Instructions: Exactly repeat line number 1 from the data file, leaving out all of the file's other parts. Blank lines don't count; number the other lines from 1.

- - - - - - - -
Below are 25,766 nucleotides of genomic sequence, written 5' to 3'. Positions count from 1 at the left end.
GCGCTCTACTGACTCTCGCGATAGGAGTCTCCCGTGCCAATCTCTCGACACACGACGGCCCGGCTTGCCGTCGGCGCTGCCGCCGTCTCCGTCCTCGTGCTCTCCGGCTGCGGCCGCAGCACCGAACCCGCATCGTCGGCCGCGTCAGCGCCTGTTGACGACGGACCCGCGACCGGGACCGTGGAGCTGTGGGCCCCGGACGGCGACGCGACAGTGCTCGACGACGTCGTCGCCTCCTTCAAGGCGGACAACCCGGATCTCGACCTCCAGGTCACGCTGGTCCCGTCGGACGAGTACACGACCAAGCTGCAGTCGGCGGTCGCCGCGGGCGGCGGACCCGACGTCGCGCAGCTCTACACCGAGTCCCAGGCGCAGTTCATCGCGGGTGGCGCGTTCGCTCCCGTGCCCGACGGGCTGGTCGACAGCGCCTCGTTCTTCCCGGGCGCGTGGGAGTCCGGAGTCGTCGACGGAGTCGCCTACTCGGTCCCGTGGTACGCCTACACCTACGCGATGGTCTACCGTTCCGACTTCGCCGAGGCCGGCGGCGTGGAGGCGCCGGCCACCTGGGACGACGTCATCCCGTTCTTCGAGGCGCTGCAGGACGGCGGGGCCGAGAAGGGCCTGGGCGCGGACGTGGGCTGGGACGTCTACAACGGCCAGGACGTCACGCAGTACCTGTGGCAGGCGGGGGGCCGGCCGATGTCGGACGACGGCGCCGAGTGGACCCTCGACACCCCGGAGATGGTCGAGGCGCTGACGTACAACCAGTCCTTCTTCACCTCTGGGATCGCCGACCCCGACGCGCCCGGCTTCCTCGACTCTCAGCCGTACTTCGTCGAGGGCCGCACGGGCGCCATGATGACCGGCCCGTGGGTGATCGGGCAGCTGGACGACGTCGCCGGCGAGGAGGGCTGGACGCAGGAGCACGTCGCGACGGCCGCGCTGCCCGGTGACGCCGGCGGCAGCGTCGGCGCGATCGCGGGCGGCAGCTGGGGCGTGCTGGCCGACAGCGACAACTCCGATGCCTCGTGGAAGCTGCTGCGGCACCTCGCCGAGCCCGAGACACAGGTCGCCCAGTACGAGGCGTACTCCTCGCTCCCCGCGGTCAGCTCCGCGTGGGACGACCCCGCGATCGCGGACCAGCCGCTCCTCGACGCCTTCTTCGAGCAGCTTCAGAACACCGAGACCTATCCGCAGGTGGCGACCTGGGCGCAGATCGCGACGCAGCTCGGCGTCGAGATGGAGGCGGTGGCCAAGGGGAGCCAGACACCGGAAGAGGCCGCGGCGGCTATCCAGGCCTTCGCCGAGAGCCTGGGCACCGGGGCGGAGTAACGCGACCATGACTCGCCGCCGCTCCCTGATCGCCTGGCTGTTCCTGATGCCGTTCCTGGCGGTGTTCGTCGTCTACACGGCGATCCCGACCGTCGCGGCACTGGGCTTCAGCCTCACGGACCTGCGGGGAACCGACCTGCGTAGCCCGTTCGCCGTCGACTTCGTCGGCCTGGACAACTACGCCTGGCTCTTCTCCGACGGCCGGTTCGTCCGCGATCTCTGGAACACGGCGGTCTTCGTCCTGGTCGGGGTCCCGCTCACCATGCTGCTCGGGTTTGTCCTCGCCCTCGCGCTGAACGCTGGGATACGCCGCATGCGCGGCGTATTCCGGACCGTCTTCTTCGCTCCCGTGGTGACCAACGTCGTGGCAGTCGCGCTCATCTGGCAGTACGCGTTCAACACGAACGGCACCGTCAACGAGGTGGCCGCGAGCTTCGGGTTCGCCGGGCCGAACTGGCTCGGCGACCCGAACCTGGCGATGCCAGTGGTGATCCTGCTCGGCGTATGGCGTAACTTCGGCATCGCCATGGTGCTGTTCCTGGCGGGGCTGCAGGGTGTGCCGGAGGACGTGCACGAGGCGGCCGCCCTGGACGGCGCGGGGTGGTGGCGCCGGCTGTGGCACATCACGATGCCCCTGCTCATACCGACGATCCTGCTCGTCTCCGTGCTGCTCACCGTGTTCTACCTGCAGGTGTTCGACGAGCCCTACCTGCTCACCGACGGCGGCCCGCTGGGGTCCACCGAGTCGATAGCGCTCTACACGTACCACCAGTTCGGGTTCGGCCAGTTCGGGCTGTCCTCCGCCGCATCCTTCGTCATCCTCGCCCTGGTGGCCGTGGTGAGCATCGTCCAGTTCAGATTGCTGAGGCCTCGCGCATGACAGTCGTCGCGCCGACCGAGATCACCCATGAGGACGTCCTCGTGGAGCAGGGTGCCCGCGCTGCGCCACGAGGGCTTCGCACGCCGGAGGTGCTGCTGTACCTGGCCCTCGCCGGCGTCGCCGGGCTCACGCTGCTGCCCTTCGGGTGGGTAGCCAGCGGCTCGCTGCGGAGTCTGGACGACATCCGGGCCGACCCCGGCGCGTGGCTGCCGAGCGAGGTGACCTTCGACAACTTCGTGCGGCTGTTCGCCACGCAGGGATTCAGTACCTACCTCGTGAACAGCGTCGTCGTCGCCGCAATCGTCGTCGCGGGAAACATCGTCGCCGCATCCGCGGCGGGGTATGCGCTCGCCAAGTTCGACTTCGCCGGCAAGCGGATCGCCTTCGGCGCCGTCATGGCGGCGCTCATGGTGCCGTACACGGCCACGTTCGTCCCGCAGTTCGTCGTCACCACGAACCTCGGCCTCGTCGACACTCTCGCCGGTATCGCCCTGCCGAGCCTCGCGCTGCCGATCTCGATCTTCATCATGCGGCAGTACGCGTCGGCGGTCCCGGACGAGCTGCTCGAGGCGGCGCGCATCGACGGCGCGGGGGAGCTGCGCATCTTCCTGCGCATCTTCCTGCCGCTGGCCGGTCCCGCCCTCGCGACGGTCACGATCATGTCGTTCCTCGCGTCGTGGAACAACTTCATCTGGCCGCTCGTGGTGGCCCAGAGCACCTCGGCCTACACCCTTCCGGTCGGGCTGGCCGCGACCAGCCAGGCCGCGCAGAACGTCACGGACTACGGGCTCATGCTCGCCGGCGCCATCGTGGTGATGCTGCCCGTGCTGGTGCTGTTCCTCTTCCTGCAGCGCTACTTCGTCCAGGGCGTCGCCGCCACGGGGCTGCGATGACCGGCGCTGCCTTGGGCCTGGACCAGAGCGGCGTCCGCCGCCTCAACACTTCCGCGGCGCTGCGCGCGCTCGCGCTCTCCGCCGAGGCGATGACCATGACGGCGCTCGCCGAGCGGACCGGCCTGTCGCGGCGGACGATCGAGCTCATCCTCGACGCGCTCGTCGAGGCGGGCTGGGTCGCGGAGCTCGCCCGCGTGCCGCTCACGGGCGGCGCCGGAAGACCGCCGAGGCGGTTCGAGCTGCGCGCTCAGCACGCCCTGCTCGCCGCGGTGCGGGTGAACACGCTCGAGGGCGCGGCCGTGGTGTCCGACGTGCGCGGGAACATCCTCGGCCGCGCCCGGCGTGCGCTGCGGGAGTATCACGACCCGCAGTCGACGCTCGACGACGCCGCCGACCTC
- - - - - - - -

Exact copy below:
Below are 25,766 nucleotides of genomic sequence, written 5' to 3'. Positions count from 1 at the left end.